Case Study: Best-of-Breed ALM Technologies Help Blue Cross and Blue Shield of Florida Break Down Application Silos to Improve Application Performance
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Case Study: Best-of-Breed ALM Technologies Help Blue Cross and Blue Shield of Florida Break Down Application Silos to Improve Application Performance

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Transcript of a BriefingsDirect podcast from HP Discover 2011 on how Blue Cross and Blue Shield of Florida provided better visibility into apps and improved incident response.

Transcript of a BriefingsDirect podcast from HP Discover 2011 on how Blue Cross and Blue Shield of Florida provided better visibility into apps and improved incident response.

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  • 1. Case Study: Best-of-Breed ALM Technologies Help Blue Crossand Blue Shield of Florida Break Down Application SilosTranscript of a BriefingsDirect podcast from HP Discover 2011 on how Blue Cross and BlueShield of Florida provided better visibility into apps and improved incident response.Listen to the podcast. Find it on iTunes/iPod and Podcast.com. Download the transcript. Sponsor:HPDana Gardner: Hello, and welcome to a special BriefingsDirect podcast series coming to youfrom the HP Discover 2011 conference in Las Vegas. Were here on the Discover show floor thisweek, the week of June 6, to explore some major enterprise IT solution trends and innovations making news across HP’s ecosystem of customers, partners, and developers. Im Dana Gardner, Principal Analyst at Interarbor Solutions, and Ill be your host throughout this series of HP-sponsored Discover live discussions. [Disclosure: HP is a sponsor of BriefingsDirect podcasts.] Were now going to focus on Blue Cross and Blue Shield of Florida and a casestudy about how they’ve been able to improve their applications performance and even changethe culture of how they test, provide, and operate their applications.Were here today with Victor Miller. He is Senior Manager of Systems Management at BlueCross and Blue Shield of Florida in Jacksonville, Florida. Welcome.Victor Miller: Thank you.Gardner: Tell me a little bit about this culture? When you shift from one way of doingapplications, you do employ technology, you do employ products. There are methodologies andprocess, but I am interested about how you changed your vision of how applications should bedone.Miller: The way we looked at applications was by their silos. It was a bunch of technology silosmonitoring and managing their individual ecosystems. There was no real way of pullinginformation together. We didn’t represent what the customer is actually feeling inside the applications. One of the things we started looking at was that we have to focus on the customers, seeing exactly what they were doing in the application to bring the information back. We were looking at the performance of the end-user transactions or what the end-users were doing inside the app, versus what Oracle database is doing, for example. When you start pulling that information together, it allows you to get full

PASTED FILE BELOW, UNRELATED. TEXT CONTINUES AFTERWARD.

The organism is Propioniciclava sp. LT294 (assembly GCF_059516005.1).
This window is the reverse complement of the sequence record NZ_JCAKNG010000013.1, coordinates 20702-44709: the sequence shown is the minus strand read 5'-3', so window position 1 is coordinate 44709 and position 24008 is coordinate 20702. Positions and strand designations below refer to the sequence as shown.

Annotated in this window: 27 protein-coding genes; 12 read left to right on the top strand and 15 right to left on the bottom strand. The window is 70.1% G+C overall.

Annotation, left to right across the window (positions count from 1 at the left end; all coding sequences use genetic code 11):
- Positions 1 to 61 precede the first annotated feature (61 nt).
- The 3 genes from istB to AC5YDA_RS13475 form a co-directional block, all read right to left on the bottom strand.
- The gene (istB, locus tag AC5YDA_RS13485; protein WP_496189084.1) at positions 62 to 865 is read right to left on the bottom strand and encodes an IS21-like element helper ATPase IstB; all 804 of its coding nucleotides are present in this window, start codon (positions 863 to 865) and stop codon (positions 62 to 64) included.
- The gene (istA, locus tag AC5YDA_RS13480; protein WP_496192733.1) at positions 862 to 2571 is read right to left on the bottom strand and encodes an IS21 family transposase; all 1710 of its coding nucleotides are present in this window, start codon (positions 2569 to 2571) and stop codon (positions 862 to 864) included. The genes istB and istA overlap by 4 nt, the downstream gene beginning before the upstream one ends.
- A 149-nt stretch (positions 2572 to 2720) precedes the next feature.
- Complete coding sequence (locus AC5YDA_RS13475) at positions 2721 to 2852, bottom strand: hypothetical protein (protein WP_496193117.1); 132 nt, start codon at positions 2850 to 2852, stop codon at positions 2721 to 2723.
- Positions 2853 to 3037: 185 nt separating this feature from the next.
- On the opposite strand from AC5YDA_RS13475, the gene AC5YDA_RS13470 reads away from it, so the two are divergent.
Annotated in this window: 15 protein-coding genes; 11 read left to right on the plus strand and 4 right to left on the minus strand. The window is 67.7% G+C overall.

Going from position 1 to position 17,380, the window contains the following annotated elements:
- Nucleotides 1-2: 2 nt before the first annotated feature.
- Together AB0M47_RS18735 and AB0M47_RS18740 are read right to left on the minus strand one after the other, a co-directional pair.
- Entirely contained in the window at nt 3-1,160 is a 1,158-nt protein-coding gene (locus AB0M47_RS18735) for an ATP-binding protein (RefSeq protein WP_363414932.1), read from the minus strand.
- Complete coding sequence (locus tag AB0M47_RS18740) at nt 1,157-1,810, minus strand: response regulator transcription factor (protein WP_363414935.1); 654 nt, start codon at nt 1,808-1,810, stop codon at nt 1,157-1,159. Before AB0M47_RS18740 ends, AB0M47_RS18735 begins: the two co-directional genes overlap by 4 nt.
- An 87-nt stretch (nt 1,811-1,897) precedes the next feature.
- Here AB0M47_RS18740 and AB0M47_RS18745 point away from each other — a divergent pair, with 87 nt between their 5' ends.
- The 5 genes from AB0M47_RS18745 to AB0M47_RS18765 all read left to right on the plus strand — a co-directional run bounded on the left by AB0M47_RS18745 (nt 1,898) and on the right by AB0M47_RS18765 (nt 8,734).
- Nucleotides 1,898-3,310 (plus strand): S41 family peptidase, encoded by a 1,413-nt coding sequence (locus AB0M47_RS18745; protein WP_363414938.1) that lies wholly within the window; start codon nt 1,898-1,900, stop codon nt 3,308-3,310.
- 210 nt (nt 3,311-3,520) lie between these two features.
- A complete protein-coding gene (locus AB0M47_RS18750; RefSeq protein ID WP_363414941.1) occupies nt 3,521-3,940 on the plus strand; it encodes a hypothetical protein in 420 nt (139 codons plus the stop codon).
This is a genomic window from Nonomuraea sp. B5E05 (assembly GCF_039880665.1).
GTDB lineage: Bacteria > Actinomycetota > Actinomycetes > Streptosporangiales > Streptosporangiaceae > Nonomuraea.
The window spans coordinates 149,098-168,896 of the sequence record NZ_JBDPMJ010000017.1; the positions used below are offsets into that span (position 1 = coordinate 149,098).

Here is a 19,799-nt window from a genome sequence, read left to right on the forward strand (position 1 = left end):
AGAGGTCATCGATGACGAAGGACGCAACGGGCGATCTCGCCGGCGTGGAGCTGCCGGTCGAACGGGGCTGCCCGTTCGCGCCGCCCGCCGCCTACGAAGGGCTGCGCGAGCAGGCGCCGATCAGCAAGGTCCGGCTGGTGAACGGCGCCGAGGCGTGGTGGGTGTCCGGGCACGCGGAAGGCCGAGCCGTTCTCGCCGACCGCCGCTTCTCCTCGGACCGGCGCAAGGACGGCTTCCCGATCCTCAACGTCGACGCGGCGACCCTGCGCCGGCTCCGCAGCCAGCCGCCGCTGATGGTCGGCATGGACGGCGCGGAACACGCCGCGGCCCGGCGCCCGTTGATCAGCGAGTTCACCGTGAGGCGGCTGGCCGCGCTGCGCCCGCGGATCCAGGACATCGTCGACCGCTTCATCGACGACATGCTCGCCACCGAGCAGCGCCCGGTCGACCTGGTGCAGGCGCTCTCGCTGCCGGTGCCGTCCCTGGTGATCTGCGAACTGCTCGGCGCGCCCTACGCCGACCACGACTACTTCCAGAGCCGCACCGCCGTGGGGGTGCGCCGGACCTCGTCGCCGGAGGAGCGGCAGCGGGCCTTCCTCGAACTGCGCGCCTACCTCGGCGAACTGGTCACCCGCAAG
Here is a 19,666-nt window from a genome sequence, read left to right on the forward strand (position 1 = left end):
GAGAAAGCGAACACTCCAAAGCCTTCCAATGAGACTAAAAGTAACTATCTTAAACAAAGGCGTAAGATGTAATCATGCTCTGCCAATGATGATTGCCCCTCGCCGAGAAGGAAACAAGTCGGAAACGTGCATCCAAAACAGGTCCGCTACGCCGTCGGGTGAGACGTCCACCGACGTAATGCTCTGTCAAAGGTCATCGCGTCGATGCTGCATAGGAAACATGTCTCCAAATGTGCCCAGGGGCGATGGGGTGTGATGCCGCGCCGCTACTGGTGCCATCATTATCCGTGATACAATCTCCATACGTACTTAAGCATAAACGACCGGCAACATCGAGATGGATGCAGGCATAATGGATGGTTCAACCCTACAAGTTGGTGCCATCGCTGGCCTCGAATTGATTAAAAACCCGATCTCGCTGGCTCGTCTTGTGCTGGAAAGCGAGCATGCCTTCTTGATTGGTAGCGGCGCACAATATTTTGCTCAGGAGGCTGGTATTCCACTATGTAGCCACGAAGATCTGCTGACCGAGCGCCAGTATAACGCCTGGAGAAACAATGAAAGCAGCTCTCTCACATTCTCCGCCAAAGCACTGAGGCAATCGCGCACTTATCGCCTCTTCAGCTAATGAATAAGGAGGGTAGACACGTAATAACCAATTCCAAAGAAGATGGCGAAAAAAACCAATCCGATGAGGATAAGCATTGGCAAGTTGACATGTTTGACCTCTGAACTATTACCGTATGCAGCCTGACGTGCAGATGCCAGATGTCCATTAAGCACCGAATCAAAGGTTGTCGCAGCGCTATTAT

• 2. traceability of the performance of the entire application from a development, test, staging,performance testing, and then also production side. You can actually compare that information tounderstand exactly where youre at. Also, youre breaking down those technology silos, whenyoure doing that. You move more towards a proactive transactional monitoring perspective.Gardner: It sounds as if you started looking at the experience of the application, rather than themetrics or the parts. Is that fair?Miller: That’s correct. Were looking at how the users are using it and what theyre doing insidethe applications, like you said, instead of the technology around it. The technology can change.You can add more resources or remove resources, but really its all up the end-user, what they aredoing in their performance of the apps.Overcome hurdlesGardner: In order to make this shift and to enjoy better performance and experience with yourapplications, you had to overcome some hurdles. Maybe you could explain what Blue Cross andBlue Shield of Florida is. I think I have a pretty good idea, but you can probably do a better job than I. After we learn a bit about your organization, what were some of the hurdles you had to overcome to get towards this culture? Miller: Blue Cross and Blue Shield is one of the 139 independent Blue Crosses throughout the United States. Were based out of Florida. Weve been around since about 1944. Were independent licensee of the Blue Cross Blue Shield Association. One of our main focuses is healthcare.We do sell insurance, but we also have our retail environment, where were bringing in morehealthcare services. It’s really about the well-being of our Florida population. We do things tohelp Florida as a whole, to make everyone more healthy where possible.Gardner: Let’s look at that problem set. In order to have a better experience for the health andwelfare of your clients and constituents, what was the problem? What did you need to change?Miller: Well, when we started looking at things we thought we were doing fine until we actuallystarted bringing the data together to understand exactly what was really going on, and ourcustomers weren’t happy with IT performance of their application, the availability of theirapplications.We started looking at the technology silos and bringing them together in one holistic perspective.We started seeing that, from an availability perspective, we weren’t looking very good. So, wehad to figure out what we could do to resolve that. In doing that, we had to break down thetechnology silos, and really focus on the whole picture of the application, and not just theindividual components of the applications.